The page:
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Edie Palmer, a Lake Bluff resident, poses for a photo while braiding a Lake Forest HS field hockey players hair. Palmer passed in December 2017 and her daughter, Ashleigh Weathers, will continue the hair-braiding tradition. Photos Submitted
Ashleigh Weathers poses for a photo with an Illinois Field Hockey state medal gifted to her by the Scouts after their 2017 win for helping braid the team’s hair into cornrows. Photo Submitted
The Scouts field hockey team celebrated their 2017 state championship title, complete with their cornrowed hair.
Varsity players for the Lake Forest field hockey team show off their freshly braided hair before playoffs last season.
Brittany Kapa, Sports Editor
10:32 am PDT October 9, 2018

A simple request launched a long-standing tradition 18 years ago.

Ashleigh Weathers was a freshman at Lake Forest High School in 2000, then known as Ashleigh Palmer, and a member of the field hockey team. Weathers’ teammate at the time, Peggy Bauer, asked her if her mother would braid the team’s hair into cornrows prior to playoffs as a sort of team bonding experience. 

Weathers asked her mother, Edie Palmer, who agreed and invited the team into her Lake Bluff home. 

The team won its first state championship in eight years that season, and not wanting to jinx anything the following season, the team asked Weathers and Palmer to braid their hair again. They won another state championship that year and the tradition carried on since its inception.

Lake Forest’s field hockey has won 11 of the last 18 state championships, but the tradition goes beyond titles.

“This was not something that was intended to be a tradition,” Weathers said. “It was a one time thing and then all of a sudden, you know, more than 15 years later here we are.”

The first year after Weathers graduated, and was off at college, was the only year Palmer wasn’t sure the team would call to have their hair braided.

In the fall of 2004, with Weathers away at her first year of college, Palmer got the call. After that point, Palmer made it a point to set aside that weekend for the Scouts field hockey team.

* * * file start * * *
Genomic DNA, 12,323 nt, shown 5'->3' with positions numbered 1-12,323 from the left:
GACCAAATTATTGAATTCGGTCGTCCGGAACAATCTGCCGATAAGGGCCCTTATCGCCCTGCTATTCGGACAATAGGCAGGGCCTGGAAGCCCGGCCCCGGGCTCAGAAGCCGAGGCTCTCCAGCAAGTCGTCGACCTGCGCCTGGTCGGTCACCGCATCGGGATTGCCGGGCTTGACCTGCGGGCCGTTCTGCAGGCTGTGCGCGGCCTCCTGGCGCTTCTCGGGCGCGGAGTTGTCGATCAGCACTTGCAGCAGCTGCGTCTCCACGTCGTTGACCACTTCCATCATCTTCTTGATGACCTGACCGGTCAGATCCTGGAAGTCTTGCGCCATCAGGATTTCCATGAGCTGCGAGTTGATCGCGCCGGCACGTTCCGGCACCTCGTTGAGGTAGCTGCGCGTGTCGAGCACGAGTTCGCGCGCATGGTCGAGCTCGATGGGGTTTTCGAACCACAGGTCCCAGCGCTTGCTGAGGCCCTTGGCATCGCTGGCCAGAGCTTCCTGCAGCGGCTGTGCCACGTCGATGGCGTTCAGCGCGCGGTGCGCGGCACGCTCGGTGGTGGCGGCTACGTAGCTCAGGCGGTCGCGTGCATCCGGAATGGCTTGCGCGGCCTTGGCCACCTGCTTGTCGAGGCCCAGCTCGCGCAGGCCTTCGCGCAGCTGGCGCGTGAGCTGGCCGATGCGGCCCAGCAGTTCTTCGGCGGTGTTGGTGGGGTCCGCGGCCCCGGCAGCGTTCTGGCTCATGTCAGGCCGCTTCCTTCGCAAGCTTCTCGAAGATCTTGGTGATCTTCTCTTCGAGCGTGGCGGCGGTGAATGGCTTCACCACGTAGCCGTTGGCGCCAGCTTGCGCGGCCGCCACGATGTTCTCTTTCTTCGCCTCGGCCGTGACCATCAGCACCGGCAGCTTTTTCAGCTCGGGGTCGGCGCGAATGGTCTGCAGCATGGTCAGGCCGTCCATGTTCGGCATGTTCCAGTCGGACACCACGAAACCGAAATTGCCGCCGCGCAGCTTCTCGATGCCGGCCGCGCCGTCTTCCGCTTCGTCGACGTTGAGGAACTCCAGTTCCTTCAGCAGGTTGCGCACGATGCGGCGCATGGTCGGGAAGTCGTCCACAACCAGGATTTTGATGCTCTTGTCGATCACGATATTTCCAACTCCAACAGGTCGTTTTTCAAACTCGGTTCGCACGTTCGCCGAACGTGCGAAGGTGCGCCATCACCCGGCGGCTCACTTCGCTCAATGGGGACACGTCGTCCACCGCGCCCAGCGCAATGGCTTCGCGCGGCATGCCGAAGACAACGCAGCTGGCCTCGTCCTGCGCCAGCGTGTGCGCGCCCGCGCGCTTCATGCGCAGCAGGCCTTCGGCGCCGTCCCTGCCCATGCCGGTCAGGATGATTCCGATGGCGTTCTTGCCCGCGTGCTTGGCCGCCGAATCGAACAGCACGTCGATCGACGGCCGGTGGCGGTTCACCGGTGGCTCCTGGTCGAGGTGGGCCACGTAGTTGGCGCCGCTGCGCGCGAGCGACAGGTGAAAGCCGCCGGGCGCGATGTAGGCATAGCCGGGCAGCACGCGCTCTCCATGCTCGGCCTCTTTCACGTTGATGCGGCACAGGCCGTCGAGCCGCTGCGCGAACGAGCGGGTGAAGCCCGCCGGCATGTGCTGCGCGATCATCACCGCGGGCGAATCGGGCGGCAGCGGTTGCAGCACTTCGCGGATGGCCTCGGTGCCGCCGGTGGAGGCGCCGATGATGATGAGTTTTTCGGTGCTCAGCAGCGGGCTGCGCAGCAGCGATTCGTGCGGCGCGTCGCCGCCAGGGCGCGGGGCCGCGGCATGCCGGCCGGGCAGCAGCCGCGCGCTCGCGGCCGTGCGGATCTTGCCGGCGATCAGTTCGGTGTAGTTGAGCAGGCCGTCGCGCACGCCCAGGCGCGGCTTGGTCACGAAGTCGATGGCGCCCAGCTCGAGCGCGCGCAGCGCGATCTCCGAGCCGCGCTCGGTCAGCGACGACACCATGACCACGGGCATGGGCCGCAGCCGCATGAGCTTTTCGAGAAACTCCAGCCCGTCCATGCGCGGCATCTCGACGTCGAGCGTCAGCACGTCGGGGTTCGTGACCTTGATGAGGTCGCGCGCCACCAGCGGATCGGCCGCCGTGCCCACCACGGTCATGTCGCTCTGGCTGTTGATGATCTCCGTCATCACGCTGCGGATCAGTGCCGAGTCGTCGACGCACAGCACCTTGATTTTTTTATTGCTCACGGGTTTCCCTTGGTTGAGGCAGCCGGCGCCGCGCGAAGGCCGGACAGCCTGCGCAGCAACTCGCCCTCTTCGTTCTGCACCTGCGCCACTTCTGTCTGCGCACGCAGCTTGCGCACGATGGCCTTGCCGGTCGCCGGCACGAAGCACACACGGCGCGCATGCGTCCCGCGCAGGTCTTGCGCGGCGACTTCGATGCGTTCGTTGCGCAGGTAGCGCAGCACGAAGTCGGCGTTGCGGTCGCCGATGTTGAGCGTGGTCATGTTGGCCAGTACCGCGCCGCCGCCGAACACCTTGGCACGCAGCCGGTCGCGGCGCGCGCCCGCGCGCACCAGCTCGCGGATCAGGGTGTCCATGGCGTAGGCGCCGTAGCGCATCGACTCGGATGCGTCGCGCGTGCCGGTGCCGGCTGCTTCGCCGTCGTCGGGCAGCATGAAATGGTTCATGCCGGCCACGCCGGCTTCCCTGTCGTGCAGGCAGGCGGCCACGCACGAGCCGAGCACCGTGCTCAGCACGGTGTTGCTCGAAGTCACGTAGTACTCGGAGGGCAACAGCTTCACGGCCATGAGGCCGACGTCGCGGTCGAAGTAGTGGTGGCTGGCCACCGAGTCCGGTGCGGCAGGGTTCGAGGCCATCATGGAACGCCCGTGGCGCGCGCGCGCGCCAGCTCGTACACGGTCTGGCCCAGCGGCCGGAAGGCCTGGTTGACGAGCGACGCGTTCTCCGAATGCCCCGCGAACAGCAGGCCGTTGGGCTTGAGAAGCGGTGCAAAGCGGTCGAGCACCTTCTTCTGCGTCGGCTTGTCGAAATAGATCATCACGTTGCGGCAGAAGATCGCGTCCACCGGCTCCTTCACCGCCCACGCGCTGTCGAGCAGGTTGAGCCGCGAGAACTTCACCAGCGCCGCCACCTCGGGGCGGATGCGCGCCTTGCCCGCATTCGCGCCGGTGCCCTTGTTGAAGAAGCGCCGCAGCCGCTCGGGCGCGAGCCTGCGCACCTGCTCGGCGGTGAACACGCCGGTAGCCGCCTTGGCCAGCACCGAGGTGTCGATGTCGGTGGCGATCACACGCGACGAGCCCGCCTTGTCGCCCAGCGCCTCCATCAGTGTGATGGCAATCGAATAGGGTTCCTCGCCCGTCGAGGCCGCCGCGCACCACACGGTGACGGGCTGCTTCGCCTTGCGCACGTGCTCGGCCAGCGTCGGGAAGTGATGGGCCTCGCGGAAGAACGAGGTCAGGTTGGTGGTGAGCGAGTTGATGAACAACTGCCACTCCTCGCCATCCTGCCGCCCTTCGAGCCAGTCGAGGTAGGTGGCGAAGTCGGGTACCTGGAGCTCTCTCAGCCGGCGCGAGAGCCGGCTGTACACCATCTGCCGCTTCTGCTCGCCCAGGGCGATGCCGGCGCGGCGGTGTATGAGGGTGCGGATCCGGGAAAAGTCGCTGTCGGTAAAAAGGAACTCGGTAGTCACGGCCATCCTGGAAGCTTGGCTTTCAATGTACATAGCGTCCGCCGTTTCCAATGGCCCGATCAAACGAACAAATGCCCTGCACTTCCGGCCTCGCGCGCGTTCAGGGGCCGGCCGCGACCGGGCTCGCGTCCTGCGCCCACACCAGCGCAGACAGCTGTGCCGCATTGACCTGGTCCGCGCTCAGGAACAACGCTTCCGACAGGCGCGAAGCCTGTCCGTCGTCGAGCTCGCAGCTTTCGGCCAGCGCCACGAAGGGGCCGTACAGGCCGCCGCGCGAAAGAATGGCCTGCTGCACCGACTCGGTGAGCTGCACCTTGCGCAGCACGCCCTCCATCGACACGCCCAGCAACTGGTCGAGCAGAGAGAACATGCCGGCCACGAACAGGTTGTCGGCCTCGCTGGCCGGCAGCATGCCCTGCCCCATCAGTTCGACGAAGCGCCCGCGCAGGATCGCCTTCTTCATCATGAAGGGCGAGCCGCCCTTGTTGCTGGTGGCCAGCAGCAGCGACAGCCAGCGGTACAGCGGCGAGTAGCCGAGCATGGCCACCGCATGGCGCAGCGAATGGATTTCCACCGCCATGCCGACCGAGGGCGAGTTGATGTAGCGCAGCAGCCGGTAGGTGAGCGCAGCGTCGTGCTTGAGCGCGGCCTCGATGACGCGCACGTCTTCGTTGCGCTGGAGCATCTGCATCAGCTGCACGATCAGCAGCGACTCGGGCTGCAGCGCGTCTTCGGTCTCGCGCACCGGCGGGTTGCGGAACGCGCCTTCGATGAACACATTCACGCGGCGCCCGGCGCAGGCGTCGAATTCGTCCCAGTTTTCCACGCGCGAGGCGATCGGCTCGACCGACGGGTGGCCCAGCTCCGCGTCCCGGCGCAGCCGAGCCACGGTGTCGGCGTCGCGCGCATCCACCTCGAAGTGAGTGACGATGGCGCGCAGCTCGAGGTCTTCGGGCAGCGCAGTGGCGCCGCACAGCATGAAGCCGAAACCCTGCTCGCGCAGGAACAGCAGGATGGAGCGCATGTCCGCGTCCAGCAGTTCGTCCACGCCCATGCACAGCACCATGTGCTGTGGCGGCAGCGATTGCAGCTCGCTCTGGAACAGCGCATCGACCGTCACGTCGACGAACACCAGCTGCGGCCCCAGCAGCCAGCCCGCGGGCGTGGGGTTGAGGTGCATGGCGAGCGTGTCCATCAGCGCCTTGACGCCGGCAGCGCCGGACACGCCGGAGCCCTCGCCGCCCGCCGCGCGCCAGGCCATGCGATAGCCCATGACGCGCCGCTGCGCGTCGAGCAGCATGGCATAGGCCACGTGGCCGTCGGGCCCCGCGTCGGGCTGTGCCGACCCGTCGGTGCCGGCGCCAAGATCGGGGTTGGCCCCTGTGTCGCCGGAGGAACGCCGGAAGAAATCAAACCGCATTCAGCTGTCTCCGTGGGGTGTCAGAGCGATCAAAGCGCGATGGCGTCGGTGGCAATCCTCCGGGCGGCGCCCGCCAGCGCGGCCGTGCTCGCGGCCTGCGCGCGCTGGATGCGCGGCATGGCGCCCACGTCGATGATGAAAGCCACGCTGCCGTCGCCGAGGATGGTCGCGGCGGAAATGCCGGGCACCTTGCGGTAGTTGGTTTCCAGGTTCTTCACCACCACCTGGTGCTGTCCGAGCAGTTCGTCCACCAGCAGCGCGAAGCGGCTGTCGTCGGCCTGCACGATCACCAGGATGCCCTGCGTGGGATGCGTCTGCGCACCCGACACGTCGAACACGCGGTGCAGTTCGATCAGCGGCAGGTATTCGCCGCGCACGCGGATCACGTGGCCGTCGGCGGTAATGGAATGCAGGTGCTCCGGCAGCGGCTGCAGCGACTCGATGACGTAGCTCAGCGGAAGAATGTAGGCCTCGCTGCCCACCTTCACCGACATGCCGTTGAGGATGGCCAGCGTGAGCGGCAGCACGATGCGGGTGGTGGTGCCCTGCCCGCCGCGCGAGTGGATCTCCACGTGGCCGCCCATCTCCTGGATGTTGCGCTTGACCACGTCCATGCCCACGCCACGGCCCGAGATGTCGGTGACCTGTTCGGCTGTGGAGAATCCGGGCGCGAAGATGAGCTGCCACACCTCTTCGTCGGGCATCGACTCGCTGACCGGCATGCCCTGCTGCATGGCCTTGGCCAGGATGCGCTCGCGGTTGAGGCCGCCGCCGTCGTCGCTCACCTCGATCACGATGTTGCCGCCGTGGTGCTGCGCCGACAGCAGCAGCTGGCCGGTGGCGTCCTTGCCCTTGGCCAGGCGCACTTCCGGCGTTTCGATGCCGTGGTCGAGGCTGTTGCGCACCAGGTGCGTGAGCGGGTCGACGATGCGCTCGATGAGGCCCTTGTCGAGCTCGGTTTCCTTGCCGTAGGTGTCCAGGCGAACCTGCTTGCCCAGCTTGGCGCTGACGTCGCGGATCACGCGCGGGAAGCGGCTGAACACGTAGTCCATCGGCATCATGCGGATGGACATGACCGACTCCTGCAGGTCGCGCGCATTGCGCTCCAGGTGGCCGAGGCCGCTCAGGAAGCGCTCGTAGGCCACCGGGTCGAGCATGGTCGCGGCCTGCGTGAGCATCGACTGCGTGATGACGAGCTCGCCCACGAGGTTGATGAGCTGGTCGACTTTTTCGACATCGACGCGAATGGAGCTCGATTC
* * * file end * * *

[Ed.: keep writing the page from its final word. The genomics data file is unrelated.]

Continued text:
For the Palmer family, especially for Edie, the tradition has always been a way to invite a small part of the community into their home, Weathers said. 

Once Weathers moved back to the area after college, she became a permanent member of the tradition. 

“After a few years, it became something that my mom and I just really looked forward to,” she said.

Even second-year coach Cat Catanzaro could tell the significance of the tradition when she entered the program. 

“It’s something to unify them before they go into battle,” Catanzaro said. “It’s something where we’re going to do this, we’re going to be together. We’re going to go fight together. This is something they can do just to be more committed to the same idea.”

Catanzaro has seen the excitement the girls have for the yearly event. 

“Last year, the people that had never done it before were very excited,” she said. “They’d seen it and they wanted to be part of it because it’s been such a long standing tradition. It’s almost like a badge of honor; you’ve earned your right to be a part of this tradition, a part of this family.”

The tradition will continue as scheduled this year, but with Weathers at the helm. Palmer died Dec. 3, 2017, and the loss will be felt this season not only by her daughter but by the field hockey team, especially with playoffs looming around the corner.

Weathers knows continuing the tradition is what her mother would have wanted, and she’s happy to continue that.

“I think I’m preparing myself,” Weathers said. “I think come the second day, at night, when I’m tired and my hands are hurting I think I’m just going to be overwhelmed.”

The braiding process takes roughly a weekend to complete. It takes 45 minutes to braid one girls hair and will be repeated 20 times for each member of the team. Weathers has become increasingly more involved in the braiding over the last several years because of her mother’s declining health. 

But, this will be the first year Weathers will complete all 20 braids without the help of her mother.

“I’m doing it by myself and I wish my mom was there,” she said. “I’ve thought about that, but I think it will be coupled with a lot of joy. She told me, a year or two ago, she was prepping me. She said, ‘You’re going to take this over. You can handle it.’”

Making Memories

Now senior and freshman players alike are excited to get their hair braided. 

Madden Plante is a three-year varsity player and remembers walking into school as a sophomore with her cornrows. She did get some odd looks from students, but now it’s something she looks forward to come playoff time.

“I think it’s a really cool tradition for us to do,” Plante said. “It makes us really cohesive during playoffs.”

Freshman goal keeper Heidi Richardson remembers watching the 2017 state championship game last year, and seeing their braids. This year as a member of the team, she’s looking forward to being a part of that tradition.

“I think it’s a really cool tradition to bring our team together,” she said. “It is just something that we all have together that brings us all together in a way.”

Weathers loves seeing the excitement the girls have for the cornrows every year and it gives the Palmer family the chance to see the players grow up over the years.

 “It has meant a lot to my family just to see the girls grow up over the years and just kind of keep our connection with Lake Forest High School,” Weathers said. “The girls mean as much to us as this tradition means to them. 

“It would be my honor to keep the tradition alive.”